Sky watchers were treated to a stunning display as the evening lit up with the spectacular Northern Lights.
The natural phenomenon swept across parts of Scotland and northern England on Tuesday night, while areas as far down as South Wales also caught a glimpse of the ethereal event.
Aurora borealis chasers were able to share their stunning photos on social media, thanks to good weather conditions and dark, clear skies.
According to the Met Office, the luminous streaks could make another appearance on Wednesday.
Met Office spokesman Grahame Madge said: “(The lights) were seen quite widely last night across northern Britain, where the conditions were conducive to the event.
“Sightings in the UK occur when we get excellent conditions for them to be seen.”
The Northern Lights are a result of solar flares – intense bursts of radiation caused by the magnetic energy released by the Sun.
These charged particles enter the Earth’s magnetic shield and collide with atoms and molecules in the atmosphere resulting in small bursts of light, called photons, which make up the aurora.
Red and green auroras occur when these particles collide with the oxygen molecules in the air, while nitrogen produces the pink and purple colours.
Solar flares coincide with the Sun’s solar cycle, which has peaks and falls that lasts 11 years.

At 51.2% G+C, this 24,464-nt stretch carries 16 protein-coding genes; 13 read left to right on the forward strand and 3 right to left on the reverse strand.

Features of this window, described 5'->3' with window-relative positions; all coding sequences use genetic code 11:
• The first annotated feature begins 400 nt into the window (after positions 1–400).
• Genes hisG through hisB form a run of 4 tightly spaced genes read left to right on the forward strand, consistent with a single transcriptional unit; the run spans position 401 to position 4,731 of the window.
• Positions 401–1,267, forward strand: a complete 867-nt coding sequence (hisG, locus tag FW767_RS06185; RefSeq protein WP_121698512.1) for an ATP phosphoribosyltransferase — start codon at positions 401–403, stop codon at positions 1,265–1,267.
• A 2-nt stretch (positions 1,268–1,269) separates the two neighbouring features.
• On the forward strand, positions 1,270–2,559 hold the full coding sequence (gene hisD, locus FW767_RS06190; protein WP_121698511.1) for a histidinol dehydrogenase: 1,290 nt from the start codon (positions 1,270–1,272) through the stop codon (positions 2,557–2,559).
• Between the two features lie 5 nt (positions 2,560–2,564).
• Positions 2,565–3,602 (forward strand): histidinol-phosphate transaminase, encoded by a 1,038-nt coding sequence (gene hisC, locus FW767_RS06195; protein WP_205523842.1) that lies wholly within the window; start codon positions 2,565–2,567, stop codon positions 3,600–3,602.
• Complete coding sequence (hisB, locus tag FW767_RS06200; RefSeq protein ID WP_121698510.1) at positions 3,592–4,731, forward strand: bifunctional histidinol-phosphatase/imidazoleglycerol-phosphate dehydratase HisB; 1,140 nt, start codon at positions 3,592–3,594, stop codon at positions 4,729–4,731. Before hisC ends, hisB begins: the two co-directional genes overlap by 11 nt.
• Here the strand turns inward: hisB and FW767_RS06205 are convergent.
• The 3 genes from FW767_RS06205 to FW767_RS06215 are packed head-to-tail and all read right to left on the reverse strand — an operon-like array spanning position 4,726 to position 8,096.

The solar activity is said to be decreasing and heading towards a “solar minimum”, which means although the aurora will always be present, the shows might be gradually less frequent and intense until 2020.
Dr Nathan Case, a space physicist at Lancaster University and an AuroraWatch UK team member, said: “Last night’s aurora was driven by fast solar wind coming from a coronal hole.
“The solar wind is a plasma, or electrically charged gas, that constantly blows out from the Sun.”
South Wales, Scotland and the north of England are the regions most likely to encounter the aurora in the coming days, and Dr Case says those wanting to catch the phenomenon should keep an eye out for alerts online.
“Aurorawatch UK issues alerts of when aurora activity is high. To see the aurora, one needs dark, clear skies with a good view of the northern horizon.”